Food Pantry Helps Students in Need at Metro Atlanta University
As the holidays draw closer, while many college students are spending late nights preparing for final exams and finishing projects, some students are just worried about finding the money to pay for food. At one college in the northern suburbs of Atlanta, students struggling between paychecks have access to a donated food pantry where they can stock up on two-weeks of food.
The Feed the Future program, run by the Psychiatric and Social Services Department of Kennesaw State University and the KSU Staff Senate, feeds up to 30 hungry students each month during the fall and spring semesters, according to the program’s director, Tao Bartleson Mosley, a professor and social worker at the campus health clinic.
“Demand varies by month,” she said. “Summer is slow. It also slows down after financial aid pays out.”
Any student in need will receive 10 to 14 days of non-perishable food; items such as peanut butter, crackers and cans of soup or vegetables. Because it cannot store products such as milk or eggs, Mosley collects gift cards to Wal-Mart and grocery stores, allowing students to purchase food for themselves. Since 2006, Feed the Future has given food to more than 550 students, Mosley said.
Nationwide, more than 49 million Americans were at risk of hunger every day, including more than 16 million children, according to a 2008 report by the U.S. Department of Agriculture. But no one knows how many college students are at risk.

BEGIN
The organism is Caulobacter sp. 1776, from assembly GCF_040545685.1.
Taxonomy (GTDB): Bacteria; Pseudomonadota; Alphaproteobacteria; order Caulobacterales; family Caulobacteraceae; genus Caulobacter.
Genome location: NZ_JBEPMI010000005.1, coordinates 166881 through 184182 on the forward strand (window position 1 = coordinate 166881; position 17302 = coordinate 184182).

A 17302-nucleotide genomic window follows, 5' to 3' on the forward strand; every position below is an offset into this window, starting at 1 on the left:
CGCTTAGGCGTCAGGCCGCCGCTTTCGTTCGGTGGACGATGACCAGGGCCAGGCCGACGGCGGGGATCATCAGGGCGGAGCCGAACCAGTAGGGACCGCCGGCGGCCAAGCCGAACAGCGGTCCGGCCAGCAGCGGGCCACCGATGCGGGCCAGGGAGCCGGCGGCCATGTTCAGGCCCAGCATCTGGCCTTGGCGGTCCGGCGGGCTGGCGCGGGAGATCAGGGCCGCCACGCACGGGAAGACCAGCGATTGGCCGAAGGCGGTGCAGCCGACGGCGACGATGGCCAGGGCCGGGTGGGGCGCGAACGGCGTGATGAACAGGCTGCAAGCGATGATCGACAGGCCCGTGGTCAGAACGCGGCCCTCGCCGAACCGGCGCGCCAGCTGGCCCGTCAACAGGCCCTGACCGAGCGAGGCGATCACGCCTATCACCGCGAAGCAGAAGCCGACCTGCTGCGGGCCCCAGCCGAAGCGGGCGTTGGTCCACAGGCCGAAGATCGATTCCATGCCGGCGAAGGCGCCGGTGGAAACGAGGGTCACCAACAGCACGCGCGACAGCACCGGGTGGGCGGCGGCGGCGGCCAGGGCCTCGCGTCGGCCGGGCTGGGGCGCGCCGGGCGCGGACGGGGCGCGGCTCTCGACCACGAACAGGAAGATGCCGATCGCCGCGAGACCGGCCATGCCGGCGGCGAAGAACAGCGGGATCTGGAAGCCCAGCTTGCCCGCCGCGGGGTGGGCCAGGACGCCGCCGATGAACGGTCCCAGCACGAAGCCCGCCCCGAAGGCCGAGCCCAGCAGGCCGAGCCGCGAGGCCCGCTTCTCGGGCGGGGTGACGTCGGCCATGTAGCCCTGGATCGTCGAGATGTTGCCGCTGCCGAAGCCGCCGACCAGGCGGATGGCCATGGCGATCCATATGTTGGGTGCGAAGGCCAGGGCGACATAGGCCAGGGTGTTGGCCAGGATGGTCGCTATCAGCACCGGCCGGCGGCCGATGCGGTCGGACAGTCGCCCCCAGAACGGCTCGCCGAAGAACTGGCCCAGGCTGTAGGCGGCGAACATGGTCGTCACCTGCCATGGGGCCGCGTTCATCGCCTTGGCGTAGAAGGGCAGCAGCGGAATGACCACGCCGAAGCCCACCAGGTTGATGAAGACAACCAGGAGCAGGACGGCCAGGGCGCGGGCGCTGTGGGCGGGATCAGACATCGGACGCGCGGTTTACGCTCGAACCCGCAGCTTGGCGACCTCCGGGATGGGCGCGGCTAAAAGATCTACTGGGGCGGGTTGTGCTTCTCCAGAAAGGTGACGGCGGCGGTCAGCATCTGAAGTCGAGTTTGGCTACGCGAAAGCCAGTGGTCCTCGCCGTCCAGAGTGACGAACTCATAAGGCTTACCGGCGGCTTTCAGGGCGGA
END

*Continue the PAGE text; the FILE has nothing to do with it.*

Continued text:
Still, the Feed the Future program is critical for students and the university, says KSU Staff Senate President Deborah Chimeno.
“If you are worried about where your next meal is coming from,” she said, “you’re not focused on why you’re really here.” But, she added, it is important to note that the program doesn’t just help homeless students. Any student who is struggling between paychecks and in need of food is welcome.
And in Chimeno’s opinion, helping is the only option.
“We have to stick together,” she said. “That’s what a family does; they help each other.”
But many times, she says, students in need won’t accept the program’s help.
“I don’t want them to feel embarrassed or degraded,” she said. “But how do you give help to people too proud or stubborn to take it?
“What’s the matter with compassion?” she added. “They want privacy. I want them to know there are people who care about them.”
With a shoestring operating budget of only $500 a year, Feed the Future must be creative. The program relies on donations of food and Chimeno isn’t shy about asking for help.
“My job is to get that information out there,” she said.
Chimeno starts with her own organization. She asks each of the senators to bring food donations to the Staff Senate’s monthly meetings. But the Senate is also partnering with other organizations across campus to increase collections.
Each year the KSU Swing Dance Association hosts the “Jump, Jive and Wail” a 1940s swing dance with a live big band. The cost of admission is a donation of food for the Feed the Future program.
Donations have also been taken at soccer and volleyball matches and at events sponsored by the KSU Alumni Association. The History Department even constructed their own permanent collection box. In order to pay for gift cards to grocery stores, Chimeno sells calendars and holds raffles, whatever it takes to keep the program alive and helping students.
The campus response has been very positive.
“We have the most motivated, compassionate team,” Chimeno said.
According to Chimeno, this has lead to record numbers of donations.
“This is the best year we have ever had,” she said.
In fact, the program has received so many donations that it is running out of room at its current storage location and had to expand to a warehouse, Chimeno said.
But the program can always use more donations.
“It’s time to start lighting the TNT and get people thinking [about ways to help],” Chimeno said.